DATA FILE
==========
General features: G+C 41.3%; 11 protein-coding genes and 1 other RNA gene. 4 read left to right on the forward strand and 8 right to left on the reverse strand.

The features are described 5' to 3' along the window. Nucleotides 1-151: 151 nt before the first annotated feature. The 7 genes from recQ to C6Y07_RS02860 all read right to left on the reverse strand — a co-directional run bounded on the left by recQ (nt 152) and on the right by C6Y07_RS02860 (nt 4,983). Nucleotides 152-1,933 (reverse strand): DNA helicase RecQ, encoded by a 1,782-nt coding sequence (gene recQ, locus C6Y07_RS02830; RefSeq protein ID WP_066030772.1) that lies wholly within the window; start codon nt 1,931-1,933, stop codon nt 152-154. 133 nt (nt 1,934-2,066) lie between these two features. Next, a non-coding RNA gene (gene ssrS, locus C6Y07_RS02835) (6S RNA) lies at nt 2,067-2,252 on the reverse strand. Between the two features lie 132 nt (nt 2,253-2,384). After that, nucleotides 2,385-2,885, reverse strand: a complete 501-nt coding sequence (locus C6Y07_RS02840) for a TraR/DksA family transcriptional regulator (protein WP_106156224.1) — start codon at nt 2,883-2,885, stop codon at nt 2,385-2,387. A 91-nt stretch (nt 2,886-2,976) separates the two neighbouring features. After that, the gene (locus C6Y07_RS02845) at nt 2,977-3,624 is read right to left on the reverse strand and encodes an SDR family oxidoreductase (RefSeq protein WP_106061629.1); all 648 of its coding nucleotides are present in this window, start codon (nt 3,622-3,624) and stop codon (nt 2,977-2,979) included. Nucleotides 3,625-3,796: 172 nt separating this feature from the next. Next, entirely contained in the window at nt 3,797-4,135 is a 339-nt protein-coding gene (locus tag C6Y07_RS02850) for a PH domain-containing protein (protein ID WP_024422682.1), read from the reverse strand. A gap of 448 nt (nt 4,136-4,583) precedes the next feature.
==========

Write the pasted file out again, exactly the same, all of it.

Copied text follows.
General features: G+C 41.3%; 11 protein-coding genes and 1 other RNA gene. 4 read left to right on the forward strand and 8 right to left on the reverse strand.

The features are described 5' to 3' along the window. Nucleotides 1-151: 151 nt before the first annotated feature. The 7 genes from recQ to C6Y07_RS02860 all read right to left on the reverse strand — a co-directional run bounded on the left by recQ (nt 152) and on the right by C6Y07_RS02860 (nt 4,983). Nucleotides 152-1,933 (reverse strand): DNA helicase RecQ, encoded by a 1,782-nt coding sequence (gene recQ, locus C6Y07_RS02830; RefSeq protein ID WP_066030772.1) that lies wholly within the window; start codon nt 1,931-1,933, stop codon nt 152-154. 133 nt (nt 1,934-2,066) lie between these two features. Next, a non-coding RNA gene (gene ssrS, locus C6Y07_RS02835) (6S RNA) lies at nt 2,067-2,252 on the reverse strand. Between the two features lie 132 nt (nt 2,253-2,384). After that, nucleotides 2,385-2,885, reverse strand: a complete 501-nt coding sequence (locus C6Y07_RS02840) for a TraR/DksA family transcriptional regulator (protein WP_106156224.1) — start codon at nt 2,883-2,885, stop codon at nt 2,385-2,387. A 91-nt stretch (nt 2,886-2,976) separates the two neighbouring features. After that, the gene (locus C6Y07_RS02845) at nt 2,977-3,624 is read right to left on the reverse strand and encodes an SDR family oxidoreductase (RefSeq protein WP_106061629.1); all 648 of its coding nucleotides are present in this window, start codon (nt 3,622-3,624) and stop codon (nt 2,977-2,979) included. Nucleotides 3,625-3,796: 172 nt separating this feature from the next. Next, entirely contained in the window at nt 3,797-4,135 is a 339-nt protein-coding gene (locus tag C6Y07_RS02850) for a PH domain-containing protein (protein ID WP_024422682.1), read from the reverse strand. A gap of 448 nt (nt 4,136-4,583) precedes the next feature.